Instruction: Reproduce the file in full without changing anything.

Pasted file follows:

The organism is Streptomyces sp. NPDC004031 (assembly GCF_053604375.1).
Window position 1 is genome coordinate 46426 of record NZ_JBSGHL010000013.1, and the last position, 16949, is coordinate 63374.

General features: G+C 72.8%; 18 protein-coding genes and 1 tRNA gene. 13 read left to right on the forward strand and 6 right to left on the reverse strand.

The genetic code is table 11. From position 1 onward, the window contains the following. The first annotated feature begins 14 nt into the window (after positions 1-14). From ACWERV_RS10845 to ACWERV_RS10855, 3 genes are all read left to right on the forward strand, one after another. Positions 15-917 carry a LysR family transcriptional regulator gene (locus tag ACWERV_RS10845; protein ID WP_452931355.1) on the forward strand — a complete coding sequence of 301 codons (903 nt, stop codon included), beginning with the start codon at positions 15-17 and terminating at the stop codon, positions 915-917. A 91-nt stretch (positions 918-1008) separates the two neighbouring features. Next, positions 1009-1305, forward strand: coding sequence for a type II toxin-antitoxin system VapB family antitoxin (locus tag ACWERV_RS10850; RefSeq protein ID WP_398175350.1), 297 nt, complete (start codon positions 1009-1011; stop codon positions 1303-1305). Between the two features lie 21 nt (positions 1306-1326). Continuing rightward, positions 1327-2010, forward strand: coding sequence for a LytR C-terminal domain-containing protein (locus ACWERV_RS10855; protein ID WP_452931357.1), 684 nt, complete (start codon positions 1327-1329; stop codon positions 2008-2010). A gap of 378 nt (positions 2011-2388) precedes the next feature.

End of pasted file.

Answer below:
The organism is Streptomyces sp. NPDC004031 (assembly GCF_053604375.1).
Window position 1 is genome coordinate 46426 of record NZ_JBSGHL010000013.1, and the last position, 16949, is coordinate 63374.

General features: G+C 72.8%; 18 protein-coding genes and 1 tRNA gene. 13 read left to right on the forward strand and 6 right to left on the reverse strand.

The genetic code is table 11. From position 1 onward, the window contains the following. The first annotated feature begins 14 nt into the window (after positions 1-14). From ACWERV_RS10845 to ACWERV_RS10855, 3 genes are all read left to right on the forward strand, one after another. Positions 15-917 carry a LysR family transcriptional regulator gene (locus tag ACWERV_RS10845; protein ID WP_452931355.1) on the forward strand — a complete coding sequence of 301 codons (903 nt, stop codon included), beginning with the start codon at positions 15-17 and terminating at the stop codon, positions 915-917. A 91-nt stretch (positions 918-1008) separates the two neighbouring features. Next, positions 1009-1305, forward strand: coding sequence for a type II toxin-antitoxin system VapB family antitoxin (locus tag ACWERV_RS10850; RefSeq protein ID WP_398175350.1), 297 nt, complete (start codon positions 1009-1011; stop codon positions 1303-1305). Between the two features lie 21 nt (positions 1306-1326). Continuing rightward, positions 1327-2010, forward strand: coding sequence for a LytR C-terminal domain-containing protein (locus ACWERV_RS10855; protein ID WP_452931357.1), 684 nt, complete (start codon positions 1327-1329; stop codon positions 2008-2010). A gap of 378 nt (positions 2011-2388) precedes the next feature.